Stimuli responsive Janus microgels with convertible hydrophilicity for controlled emulsion destabilization


Haney, B. ; Werner, J. G. ; Weitz, D. A. ; Ramakrishnan, S. Stimuli responsive Janus microgels with convertible hydrophilicity for controlled emulsion destabilization. Soft Matter 2020, 16, 3613-3620. Copy at
haney2020.pdf3.7 MB


Although the utilization of rigid particles can afford stable emulsions, some applications require eventual emulsion destabilization to release contents captured in the particle-covered droplet. This destabilizing effect is achieved when using stabilizers that respond to controlled changes in environment. Microgels can be synthesized as stimuli responsive polymeric gel networks that adsorb to oil/water interfaces and stabilize emulsions. These particles are commonly hydrogels that swell and collapse in water in response to environmental changes. However, amphiphilic functionality is desired to enhance the adsorption abilities of these hydrogels while maintaining their stimuli responsivity. Microfluidic techniques are used to synthesize Janus microgels with two opposing stimuli responsive hemispheres. The particles have a temperature responsive domain connected to a pH responsive network where each side changes its hydrophilicity in response to a change in temperature or pH, respectively. The Janus microgels are amphiphilic in acidic conditions at 19 °C and alkaline conditions at 40 °C, while the opposite conditions cause a reduction of the amphiphilicity. By stabilizing emulsions with these dual responsive microgels, “smart” droplets that respond to environmental cues are formed. Emulsion droplets remain stable with smaller diameters when aqueous solution conditions favor amphiphilic particles yet, coalesce to larger droplets upon changing pH or temperature. These responsive Janus microgels represent the advancing technology of responsive droplets and demonstrate the applicability of microgels as emulsion stabilizers.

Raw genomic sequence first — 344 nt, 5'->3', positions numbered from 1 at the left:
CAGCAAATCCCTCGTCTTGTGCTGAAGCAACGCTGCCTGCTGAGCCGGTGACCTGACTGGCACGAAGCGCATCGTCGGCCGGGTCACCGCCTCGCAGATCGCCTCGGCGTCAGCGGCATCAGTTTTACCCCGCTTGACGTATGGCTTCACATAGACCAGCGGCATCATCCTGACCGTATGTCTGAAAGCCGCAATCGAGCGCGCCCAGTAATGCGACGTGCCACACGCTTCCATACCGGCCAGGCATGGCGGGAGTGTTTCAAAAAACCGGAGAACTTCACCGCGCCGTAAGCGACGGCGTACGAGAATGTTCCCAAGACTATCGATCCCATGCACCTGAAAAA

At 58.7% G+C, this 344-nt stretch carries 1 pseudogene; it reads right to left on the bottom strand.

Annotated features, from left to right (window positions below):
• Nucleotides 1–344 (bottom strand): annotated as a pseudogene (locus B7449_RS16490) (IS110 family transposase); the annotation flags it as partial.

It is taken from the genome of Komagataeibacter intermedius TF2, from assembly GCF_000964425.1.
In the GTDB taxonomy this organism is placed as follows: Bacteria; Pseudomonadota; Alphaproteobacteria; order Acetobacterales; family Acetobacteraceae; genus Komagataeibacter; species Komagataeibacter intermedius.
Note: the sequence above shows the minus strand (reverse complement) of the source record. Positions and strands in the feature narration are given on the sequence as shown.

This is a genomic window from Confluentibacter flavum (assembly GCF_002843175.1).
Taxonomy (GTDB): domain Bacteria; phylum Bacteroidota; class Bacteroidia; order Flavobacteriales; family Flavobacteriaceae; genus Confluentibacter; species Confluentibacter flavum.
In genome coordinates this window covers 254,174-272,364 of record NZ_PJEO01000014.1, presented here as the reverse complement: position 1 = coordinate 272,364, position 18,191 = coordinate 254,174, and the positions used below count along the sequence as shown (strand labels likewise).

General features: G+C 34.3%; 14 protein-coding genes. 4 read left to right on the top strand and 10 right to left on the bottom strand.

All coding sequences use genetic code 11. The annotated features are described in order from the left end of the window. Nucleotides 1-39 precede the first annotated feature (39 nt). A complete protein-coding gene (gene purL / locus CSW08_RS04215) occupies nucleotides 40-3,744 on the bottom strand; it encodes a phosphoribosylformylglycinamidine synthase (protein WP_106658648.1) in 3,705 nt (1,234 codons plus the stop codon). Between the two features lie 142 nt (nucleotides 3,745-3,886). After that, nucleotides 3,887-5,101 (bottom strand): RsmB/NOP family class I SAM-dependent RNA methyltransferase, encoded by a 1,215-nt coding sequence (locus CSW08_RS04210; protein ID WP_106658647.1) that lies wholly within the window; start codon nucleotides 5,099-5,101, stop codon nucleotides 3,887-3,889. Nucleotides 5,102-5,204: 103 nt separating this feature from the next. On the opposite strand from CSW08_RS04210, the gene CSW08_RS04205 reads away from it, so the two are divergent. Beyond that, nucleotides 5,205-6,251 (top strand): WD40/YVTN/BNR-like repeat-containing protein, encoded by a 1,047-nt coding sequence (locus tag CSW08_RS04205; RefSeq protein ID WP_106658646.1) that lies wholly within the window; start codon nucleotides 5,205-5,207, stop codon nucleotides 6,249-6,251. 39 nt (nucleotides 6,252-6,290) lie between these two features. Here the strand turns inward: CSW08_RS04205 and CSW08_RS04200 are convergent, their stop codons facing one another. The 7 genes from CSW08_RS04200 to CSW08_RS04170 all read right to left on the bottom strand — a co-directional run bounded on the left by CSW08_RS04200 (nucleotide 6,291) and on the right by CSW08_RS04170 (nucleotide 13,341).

Publisher's Version